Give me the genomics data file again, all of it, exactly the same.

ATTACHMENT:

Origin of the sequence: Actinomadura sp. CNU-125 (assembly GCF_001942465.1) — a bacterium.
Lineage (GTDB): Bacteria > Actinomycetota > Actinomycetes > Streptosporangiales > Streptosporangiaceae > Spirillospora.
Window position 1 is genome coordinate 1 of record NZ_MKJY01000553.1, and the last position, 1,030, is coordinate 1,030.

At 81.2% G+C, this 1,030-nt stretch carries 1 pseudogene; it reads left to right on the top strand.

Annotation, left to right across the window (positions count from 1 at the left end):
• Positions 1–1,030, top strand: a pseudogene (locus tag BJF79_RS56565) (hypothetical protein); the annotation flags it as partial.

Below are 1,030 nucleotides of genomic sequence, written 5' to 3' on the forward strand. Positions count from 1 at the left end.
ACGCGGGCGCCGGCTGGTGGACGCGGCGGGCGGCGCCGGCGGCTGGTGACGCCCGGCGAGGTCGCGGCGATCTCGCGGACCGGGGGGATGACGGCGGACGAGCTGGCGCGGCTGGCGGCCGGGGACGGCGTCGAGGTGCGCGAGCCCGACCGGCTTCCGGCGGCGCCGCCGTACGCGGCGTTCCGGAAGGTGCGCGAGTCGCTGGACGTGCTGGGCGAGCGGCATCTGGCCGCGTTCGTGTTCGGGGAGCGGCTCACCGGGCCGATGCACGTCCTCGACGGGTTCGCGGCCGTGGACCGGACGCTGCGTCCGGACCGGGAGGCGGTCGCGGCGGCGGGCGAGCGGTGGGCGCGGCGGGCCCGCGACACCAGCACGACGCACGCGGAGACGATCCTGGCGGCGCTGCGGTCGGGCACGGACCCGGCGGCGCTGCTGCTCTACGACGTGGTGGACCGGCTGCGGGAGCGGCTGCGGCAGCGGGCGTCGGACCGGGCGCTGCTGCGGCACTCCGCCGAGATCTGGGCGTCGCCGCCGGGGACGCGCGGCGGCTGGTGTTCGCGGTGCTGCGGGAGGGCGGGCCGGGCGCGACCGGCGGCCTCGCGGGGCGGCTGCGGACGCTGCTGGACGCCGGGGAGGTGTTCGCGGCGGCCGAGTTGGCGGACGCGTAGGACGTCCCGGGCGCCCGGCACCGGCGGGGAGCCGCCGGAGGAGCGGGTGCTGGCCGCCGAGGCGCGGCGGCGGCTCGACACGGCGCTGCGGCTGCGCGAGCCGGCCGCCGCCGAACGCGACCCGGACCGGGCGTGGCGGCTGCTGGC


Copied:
Origin of the sequence: Actinomadura sp. CNU-125 (assembly GCF_001942465.1) — a bacterium.
Lineage (GTDB): Bacteria > Actinomycetota > Actinomycetes > Streptosporangiales > Streptosporangiaceae > Spirillospora.
Window position 1 is genome coordinate 1 of record NZ_MKJY01000553.1, and the last position, 1,030, is coordinate 1,030.

At 81.2% G+C, this 1,030-nt stretch carries 1 pseudogene; it reads left to right on the top strand.

Annotation, left to right across the window (positions count from 1 at the left end):
• Positions 1–1,030, top strand: a pseudogene (locus tag BJF79_RS56565) (hypothetical protein); the annotation flags it as partial.

Below are 1,030 nucleotides of genomic sequence, written 5' to 3' on the forward strand. Positions count from 1 at the left end.
ACGCGGGCGCCGGCTGGTGGACGCGGCGGGCGGCGCCGGCGGCTGGTGACGCCCGGCGAGGTCGCGGCGATCTCGCGGACCGGGGGGATGACGGCGGACGAGCTGGCGCGGCTGGCGGCCGGGGACGGCGTCGAGGTGCGCGAGCCCGACCGGCTTCCGGCGGCGCCGCCGTACGCGGCGTTCCGGAAGGTGCGCGAGTCGCTGGACGTGCTGGGCGAGCGGCATCTGGCCGCGTTCGTGTTCGGGGAGCGGCTCACCGGGCCGATGCACGTCCTCGACGGGTTCGCGGCCGTGGACCGGACGCTGCGTCCGGACCGGGAGGCGGTCGCGGCGGCGGGCGAGCGGTGGGCGCGGCGGGCCCGCGACACCAGCACGACGCACGCGGAGACGATCCTGGCGGCGCTGCGGTCGGGCACGGACCCGGCGGCGCTGCTGCTCTACGACGTGGTGGACCGGCTGCGGGAGCGGCTGCGGCAGCGGGCGTCGGACCGGGCGCTGCTGCGGCACTCCGCCGAGATCTGGGCGTCGCCGCCGGGGACGCGCGGCGGCTGGTGTTCGCGGTGCTGCGGGAGGGCGGGCCGGGCGCGACCGGCGGCCTCGCGGGGCGGCTGCGGACGCTGCTGGACGCCGGGGAGGTGTTCGCGGCGGCCGAGTTGGCGGACGCGTAGGACGTCCCGGGCGCCCGGCACCGGCGGGGAGCCGCCGGAGGAGCGGGTGCTGGCCGCCGAGGCGCGGCGGCGGCTCGACACGGCGCTGCGGCTGCGCGAGCCGGCCGCCGCCGAACGCGACCCGGACCGGGCGTGGCGGCTGCTGGC